Glossary: Buffer Overflow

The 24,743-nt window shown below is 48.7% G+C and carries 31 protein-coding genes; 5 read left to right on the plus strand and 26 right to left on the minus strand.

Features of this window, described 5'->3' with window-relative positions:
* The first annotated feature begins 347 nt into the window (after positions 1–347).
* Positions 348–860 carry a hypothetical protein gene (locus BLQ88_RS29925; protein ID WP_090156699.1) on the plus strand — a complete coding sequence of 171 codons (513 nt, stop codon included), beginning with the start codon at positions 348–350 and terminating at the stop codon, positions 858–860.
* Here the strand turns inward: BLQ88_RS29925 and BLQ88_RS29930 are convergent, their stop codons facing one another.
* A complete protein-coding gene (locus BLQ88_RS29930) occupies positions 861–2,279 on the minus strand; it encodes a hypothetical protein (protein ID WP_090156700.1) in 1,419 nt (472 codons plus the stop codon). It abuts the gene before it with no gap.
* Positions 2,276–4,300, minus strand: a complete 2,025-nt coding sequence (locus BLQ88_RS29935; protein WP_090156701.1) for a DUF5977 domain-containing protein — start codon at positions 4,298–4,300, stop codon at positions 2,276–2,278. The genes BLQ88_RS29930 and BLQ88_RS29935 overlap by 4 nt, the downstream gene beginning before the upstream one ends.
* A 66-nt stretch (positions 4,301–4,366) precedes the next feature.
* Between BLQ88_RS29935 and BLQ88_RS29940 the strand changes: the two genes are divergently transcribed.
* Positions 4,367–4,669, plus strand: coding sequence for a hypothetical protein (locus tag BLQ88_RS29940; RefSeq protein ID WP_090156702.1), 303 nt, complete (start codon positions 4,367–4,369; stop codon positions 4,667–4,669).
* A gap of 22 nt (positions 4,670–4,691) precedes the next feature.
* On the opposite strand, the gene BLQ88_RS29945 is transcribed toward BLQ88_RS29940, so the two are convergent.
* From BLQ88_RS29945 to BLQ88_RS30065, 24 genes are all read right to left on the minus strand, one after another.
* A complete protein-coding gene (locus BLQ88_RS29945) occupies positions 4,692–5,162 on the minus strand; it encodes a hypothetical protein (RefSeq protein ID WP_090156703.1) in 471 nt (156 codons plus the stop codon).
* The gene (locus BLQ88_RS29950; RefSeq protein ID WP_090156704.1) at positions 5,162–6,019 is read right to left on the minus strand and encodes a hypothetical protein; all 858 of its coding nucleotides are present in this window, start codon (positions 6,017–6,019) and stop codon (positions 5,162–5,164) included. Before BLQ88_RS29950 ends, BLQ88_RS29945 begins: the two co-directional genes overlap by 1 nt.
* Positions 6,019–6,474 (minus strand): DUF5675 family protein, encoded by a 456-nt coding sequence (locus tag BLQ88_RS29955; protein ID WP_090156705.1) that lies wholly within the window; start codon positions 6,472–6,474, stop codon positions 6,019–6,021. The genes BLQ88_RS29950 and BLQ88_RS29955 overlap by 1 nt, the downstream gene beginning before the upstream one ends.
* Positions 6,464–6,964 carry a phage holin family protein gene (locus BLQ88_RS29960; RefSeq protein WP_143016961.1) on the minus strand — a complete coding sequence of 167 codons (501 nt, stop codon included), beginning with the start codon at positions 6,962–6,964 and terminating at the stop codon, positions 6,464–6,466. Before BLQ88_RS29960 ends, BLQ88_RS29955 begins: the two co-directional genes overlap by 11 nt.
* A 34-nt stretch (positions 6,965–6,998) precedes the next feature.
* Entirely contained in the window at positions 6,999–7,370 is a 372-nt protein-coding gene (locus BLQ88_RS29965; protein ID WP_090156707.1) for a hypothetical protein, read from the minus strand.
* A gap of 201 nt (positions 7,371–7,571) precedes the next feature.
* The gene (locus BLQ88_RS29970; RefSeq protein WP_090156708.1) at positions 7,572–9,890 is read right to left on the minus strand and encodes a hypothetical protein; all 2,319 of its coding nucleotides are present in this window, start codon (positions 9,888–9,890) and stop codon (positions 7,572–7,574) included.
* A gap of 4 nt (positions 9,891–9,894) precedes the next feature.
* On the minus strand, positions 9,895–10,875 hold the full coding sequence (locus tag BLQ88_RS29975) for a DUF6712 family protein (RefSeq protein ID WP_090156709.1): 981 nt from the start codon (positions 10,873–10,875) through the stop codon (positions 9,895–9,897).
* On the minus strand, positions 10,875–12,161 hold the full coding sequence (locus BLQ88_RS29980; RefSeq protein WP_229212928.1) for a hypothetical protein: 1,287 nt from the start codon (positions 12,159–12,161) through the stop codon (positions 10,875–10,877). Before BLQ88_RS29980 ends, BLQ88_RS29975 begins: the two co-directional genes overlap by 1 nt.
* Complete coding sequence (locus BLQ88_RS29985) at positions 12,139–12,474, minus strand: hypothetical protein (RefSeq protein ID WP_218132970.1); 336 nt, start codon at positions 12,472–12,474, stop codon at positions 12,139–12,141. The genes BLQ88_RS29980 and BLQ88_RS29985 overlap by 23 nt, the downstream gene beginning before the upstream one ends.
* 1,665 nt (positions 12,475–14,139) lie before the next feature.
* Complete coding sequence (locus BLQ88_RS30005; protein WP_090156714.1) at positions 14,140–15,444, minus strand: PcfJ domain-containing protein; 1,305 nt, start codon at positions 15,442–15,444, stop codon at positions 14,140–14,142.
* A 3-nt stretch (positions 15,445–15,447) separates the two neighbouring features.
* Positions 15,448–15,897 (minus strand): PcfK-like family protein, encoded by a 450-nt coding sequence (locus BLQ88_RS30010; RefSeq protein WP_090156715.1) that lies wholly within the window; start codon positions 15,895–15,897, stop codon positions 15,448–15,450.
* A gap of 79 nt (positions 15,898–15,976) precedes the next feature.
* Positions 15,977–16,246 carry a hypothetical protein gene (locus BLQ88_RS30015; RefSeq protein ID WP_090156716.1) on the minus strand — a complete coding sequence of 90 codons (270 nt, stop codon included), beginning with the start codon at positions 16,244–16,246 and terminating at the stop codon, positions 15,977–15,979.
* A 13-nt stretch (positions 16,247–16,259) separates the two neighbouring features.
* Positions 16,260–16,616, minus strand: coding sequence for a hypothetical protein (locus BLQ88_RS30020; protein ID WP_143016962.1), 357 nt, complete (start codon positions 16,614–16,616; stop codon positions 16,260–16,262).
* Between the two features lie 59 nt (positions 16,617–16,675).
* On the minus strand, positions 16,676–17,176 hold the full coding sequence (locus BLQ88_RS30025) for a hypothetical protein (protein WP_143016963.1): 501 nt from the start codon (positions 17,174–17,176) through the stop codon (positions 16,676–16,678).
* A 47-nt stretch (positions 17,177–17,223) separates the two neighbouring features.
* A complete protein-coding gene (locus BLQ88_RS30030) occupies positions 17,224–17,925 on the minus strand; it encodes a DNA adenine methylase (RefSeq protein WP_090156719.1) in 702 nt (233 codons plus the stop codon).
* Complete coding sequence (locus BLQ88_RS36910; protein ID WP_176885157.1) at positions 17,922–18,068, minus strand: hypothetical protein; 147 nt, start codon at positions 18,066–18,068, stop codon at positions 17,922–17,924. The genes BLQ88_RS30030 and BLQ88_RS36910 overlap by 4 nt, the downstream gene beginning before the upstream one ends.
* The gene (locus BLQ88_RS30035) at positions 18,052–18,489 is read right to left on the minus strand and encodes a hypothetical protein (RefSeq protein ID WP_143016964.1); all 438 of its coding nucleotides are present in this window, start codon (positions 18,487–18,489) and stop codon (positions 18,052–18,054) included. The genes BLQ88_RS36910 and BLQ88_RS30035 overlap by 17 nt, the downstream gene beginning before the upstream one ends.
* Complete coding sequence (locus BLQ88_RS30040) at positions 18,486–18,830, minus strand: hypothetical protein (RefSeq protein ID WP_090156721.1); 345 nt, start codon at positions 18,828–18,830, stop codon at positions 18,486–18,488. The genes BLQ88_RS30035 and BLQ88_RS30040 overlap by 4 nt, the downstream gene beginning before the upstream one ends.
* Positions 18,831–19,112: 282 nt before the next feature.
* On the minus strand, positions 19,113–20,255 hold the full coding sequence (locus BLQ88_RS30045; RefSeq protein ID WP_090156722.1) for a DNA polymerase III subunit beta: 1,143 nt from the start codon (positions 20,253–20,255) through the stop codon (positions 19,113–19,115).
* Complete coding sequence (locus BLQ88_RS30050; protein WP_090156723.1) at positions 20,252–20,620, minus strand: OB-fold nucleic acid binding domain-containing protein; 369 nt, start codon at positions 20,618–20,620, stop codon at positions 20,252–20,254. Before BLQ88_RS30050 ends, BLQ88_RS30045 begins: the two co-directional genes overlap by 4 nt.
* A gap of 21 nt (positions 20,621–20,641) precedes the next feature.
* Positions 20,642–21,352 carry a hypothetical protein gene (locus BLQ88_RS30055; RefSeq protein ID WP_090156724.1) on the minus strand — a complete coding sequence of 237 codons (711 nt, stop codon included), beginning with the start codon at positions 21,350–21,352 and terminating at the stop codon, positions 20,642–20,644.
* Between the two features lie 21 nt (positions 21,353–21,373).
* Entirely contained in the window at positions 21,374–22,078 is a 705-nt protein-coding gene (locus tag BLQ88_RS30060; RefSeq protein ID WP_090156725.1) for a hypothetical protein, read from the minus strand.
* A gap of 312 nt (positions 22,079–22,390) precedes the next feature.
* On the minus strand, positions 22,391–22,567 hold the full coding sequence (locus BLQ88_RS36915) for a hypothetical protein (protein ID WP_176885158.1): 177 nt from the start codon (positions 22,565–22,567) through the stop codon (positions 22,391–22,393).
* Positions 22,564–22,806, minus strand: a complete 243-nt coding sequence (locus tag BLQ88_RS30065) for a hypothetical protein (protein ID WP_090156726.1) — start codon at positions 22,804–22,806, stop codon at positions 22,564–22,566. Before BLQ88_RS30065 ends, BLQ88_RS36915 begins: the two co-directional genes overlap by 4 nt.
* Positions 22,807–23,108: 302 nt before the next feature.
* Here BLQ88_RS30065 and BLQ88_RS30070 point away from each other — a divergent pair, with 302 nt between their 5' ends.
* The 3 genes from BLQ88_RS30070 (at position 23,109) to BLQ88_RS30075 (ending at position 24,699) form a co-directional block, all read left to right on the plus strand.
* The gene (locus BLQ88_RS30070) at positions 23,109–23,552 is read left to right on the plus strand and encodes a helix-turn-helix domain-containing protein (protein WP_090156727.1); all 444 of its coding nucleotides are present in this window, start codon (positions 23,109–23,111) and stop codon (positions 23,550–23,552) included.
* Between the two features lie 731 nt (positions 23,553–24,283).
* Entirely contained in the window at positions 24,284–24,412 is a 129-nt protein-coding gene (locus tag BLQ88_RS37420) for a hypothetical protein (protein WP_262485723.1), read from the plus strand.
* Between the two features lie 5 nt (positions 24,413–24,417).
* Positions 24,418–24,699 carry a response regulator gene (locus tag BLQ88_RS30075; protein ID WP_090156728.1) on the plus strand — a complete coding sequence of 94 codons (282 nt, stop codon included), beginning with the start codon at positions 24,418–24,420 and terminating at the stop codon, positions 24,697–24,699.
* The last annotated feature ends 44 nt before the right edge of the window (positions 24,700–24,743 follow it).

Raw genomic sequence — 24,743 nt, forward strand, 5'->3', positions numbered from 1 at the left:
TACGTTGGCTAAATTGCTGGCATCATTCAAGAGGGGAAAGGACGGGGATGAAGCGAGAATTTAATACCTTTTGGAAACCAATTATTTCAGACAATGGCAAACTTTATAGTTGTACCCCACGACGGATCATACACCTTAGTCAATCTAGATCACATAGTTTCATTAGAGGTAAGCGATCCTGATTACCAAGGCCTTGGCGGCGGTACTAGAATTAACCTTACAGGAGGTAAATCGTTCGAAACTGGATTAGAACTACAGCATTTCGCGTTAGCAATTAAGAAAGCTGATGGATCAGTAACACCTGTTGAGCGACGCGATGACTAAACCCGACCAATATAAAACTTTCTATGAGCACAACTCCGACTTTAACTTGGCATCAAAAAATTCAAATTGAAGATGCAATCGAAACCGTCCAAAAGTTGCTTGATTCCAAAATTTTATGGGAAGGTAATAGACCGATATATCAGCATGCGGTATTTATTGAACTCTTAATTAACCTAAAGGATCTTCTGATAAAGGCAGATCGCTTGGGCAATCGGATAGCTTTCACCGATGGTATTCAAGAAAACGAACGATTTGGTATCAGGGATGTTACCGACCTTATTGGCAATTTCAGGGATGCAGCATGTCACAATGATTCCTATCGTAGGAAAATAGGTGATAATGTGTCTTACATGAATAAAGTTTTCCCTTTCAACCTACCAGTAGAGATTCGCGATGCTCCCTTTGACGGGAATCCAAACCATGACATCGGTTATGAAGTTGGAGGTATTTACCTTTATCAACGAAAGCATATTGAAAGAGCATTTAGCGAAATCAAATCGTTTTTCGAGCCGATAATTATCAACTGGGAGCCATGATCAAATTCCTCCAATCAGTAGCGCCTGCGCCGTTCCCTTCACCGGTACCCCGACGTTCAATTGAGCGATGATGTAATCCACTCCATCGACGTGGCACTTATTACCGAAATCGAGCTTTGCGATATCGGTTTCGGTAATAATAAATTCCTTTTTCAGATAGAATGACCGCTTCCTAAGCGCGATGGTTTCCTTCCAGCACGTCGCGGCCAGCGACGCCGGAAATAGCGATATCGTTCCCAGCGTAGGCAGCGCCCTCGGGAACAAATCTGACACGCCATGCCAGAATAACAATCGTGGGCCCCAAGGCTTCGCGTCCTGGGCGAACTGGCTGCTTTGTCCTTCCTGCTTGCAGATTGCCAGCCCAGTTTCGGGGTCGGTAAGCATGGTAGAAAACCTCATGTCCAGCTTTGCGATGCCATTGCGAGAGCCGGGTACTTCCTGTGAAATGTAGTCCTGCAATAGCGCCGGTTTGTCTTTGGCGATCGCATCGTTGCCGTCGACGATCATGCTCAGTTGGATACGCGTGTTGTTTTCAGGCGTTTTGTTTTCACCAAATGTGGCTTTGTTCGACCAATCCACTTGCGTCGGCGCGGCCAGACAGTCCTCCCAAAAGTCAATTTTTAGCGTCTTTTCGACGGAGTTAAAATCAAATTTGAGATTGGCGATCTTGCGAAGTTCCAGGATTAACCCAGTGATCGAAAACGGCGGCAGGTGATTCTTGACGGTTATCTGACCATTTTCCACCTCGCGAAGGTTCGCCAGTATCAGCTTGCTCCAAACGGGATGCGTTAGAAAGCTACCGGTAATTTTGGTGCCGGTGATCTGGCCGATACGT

Each program on the computer is allocated a different amount of memory or RAM. The program uses that space to save data temporarily whilst it follows certain instructions. If this data in memory were to be changed or deleted then it might well make the program crash, as it would not be able to find the data it needed. This is essentially what happens in a buffer overflow as the memory space (the buffer) gets given more data than it can handle and the data spills into other memory spaces overwriting lots of data. The malicious intent of this technique could be to just crash the computer but it is also possible (in some programs) to make the computer execute malicious code by making the code part of the overflowing data. All the attacker would need to do would be to get the computer to start following instructions from the right point in the overflowing data.